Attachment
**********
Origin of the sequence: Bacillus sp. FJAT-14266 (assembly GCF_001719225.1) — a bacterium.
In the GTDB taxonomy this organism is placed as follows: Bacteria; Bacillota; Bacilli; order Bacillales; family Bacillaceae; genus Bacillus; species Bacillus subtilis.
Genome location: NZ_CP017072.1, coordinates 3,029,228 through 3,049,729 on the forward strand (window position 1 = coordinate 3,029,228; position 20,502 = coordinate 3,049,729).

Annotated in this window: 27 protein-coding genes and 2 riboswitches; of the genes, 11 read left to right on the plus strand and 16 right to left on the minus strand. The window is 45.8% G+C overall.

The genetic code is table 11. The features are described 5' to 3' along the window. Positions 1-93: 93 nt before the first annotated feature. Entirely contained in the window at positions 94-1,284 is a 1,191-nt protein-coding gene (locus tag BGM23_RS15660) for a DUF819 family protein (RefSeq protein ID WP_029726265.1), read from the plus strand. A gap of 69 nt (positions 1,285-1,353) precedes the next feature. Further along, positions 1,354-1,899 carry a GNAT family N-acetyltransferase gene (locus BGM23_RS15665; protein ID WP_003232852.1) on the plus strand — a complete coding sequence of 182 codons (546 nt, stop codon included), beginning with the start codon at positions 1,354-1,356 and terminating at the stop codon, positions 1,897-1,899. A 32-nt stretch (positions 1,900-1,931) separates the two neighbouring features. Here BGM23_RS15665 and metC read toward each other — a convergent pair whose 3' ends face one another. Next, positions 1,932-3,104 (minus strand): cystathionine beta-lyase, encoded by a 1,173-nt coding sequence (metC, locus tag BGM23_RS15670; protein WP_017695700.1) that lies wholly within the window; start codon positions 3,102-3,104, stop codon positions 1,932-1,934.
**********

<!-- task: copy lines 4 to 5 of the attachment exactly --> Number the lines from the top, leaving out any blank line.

Annotated in this window: 27 protein-coding genes and 2 riboswitches; of the genes, 11 read left to right on the plus strand and 16 right to left on the minus strand. The window is 45.8% G+C overall.

The genetic code is table 11. The features are described 5' to 3' along the window. Positions 1-93: 93 nt before the first annotated feature. Entirely contained in the window at positions 94-1,284 is a 1,191-nt protein-coding gene (locus tag BGM23_RS15660) for a DUF819 family protein (RefSeq protein ID WP_029726265.1), read from the plus strand. A gap of 69 nt (positions 1,285-1,353) precedes the next feature. Further along, positions 1,354-1,899 carry a GNAT family N-acetyltransferase gene (locus BGM23_RS15665; protein ID WP_003232852.1) on the plus strand — a complete coding sequence of 182 codons (546 nt, stop codon included), beginning with the start codon at positions 1,354-1,356 and terminating at the stop codon, positions 1,897-1,899. A 32-nt stretch (positions 1,900-1,931) separates the two neighbouring features. Here BGM23_RS15665 and metC read toward each other — a convergent pair whose 3' ends face one another. Next, positions 1,932-3,104 (minus strand): cystathionine beta-lyase, encoded by a 1,173-nt coding sequence (metC, locus tag BGM23_RS15670; protein WP_017695700.1) that lies wholly within the window; start codon positions 3,102-3,104, stop codon positions 1,932-1,934.